Science needs to look to feminist theory to sort its gender issue, says CUSU's women's officerIntel Free Press

That women have been historically excluded from STEM subjects and industries is uncontroversial. And in spite of convictions that scientific institutions today operate on a model of gender-neutral meritocracy, this exclusion continues – albeit to a far lesser extent.

The WISE campaign, which promotes girls and women in science, technology, engineering and maths (STEM), found that only 14.4 per cent of those working in STEM occupations in 2015 were women. Moreover, a 2012 report for the UK Resource Centre for Women in SET – science, engineering and technology – found that young women scientists leave academia in far greater numbers than men.

There are myriad other statistics one could dredge up, but I’m more interested here in the place of feminist theory in this discussion. Certainly in the case of the technology industry there might be such a place. Beyond the moral arguments for gender parity in tech, the strength of feminist methodology can also be convincing.

Feminist critique has been known to uncover previously androcentric assumptions. The commitment by some to cultivate a stance of critical reflexivity requires that feminists take account of how their premises and research processes are socially defined.

Thus one can take the example of the Apple health-tracking app that failed to allow people to track their periods. Having more people who have periods in the room might have prevented this from happening.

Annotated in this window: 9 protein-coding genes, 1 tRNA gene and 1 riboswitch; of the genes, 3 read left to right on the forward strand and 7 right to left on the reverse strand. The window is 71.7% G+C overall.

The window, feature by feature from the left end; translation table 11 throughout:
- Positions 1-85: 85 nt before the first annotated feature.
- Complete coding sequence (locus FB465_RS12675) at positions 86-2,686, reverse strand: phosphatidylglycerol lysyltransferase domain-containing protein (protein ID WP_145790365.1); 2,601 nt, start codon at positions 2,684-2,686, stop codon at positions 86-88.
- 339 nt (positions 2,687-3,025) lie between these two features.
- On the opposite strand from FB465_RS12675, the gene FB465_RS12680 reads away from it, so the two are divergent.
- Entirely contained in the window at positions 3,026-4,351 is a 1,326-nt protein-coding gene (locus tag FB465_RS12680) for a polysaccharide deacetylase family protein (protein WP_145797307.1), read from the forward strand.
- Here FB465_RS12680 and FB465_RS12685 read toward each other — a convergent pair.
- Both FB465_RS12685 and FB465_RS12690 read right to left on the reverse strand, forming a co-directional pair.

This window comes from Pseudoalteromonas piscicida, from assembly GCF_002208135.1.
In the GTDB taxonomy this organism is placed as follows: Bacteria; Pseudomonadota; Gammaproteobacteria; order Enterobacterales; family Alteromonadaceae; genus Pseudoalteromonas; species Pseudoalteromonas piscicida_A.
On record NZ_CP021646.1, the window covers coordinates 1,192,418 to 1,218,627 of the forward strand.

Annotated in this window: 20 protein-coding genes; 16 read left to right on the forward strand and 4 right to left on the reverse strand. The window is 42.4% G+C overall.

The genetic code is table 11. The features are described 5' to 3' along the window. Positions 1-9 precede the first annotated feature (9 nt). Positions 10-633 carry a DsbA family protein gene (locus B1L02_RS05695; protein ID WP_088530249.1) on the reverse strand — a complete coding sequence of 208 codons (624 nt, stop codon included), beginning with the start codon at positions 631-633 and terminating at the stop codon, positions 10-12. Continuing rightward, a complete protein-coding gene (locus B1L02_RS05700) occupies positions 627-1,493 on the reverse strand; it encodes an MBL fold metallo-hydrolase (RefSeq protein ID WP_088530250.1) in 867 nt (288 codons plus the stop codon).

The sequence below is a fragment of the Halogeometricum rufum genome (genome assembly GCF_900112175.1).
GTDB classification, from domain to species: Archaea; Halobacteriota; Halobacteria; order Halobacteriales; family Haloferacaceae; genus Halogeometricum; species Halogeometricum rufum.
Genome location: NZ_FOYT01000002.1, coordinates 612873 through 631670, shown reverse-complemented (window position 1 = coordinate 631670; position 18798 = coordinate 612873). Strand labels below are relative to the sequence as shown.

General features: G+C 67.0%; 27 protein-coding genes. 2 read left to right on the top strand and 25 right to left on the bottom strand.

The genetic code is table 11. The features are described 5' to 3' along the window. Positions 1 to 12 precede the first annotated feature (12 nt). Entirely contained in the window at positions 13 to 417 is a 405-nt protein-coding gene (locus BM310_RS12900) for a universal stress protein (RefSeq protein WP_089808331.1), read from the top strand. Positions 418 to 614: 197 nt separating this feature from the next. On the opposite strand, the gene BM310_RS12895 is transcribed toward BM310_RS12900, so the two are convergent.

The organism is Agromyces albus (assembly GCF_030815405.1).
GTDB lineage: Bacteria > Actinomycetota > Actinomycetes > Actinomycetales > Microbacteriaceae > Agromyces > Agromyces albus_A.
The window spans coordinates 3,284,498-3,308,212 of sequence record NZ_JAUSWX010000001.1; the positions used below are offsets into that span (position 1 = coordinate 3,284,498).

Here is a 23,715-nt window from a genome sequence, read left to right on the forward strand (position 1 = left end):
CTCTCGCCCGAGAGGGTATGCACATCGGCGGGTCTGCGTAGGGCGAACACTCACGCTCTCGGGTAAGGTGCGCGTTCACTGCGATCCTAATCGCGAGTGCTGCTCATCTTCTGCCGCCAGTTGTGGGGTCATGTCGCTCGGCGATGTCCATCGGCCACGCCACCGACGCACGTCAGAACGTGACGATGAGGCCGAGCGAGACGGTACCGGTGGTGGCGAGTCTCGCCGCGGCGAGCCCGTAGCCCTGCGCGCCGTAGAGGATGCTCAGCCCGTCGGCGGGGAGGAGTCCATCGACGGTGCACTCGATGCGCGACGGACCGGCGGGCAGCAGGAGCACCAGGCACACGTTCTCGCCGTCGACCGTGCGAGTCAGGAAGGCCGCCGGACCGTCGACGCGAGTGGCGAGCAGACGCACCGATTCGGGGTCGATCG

But even those who don’t have periods could have been more reflexive in their thinking, considered that they were creating a product that would be used by people with bodies different to their own, and innovated accordingly.

However, that level of awareness is most easily brought about in diverse spaces. Although it’s doing better, in 2014 only 30 per cent of Apple’s workforce consisted of women.

A second point relates to how sexism is tied in to the distribution of capital. If we look to the US, it can be seen that venture capitalists are less likely to invest in start-ups where women are involved in management. Moreover, investors actively reduce holdings in companies that appoint female directors.

Regardless of whether these discrepancies are caused by implicit or explicit bias, the result is the same. This is one reason of many why it’s not enough to simply get more women in tech or STEM. We have to tackle prejudices at the root.

We should celebrate the enormous strides that women have taken in STEM. But we also need to recognise that theirs is a battle that can be fought within the feminist movement. A battle that has yet to be won.

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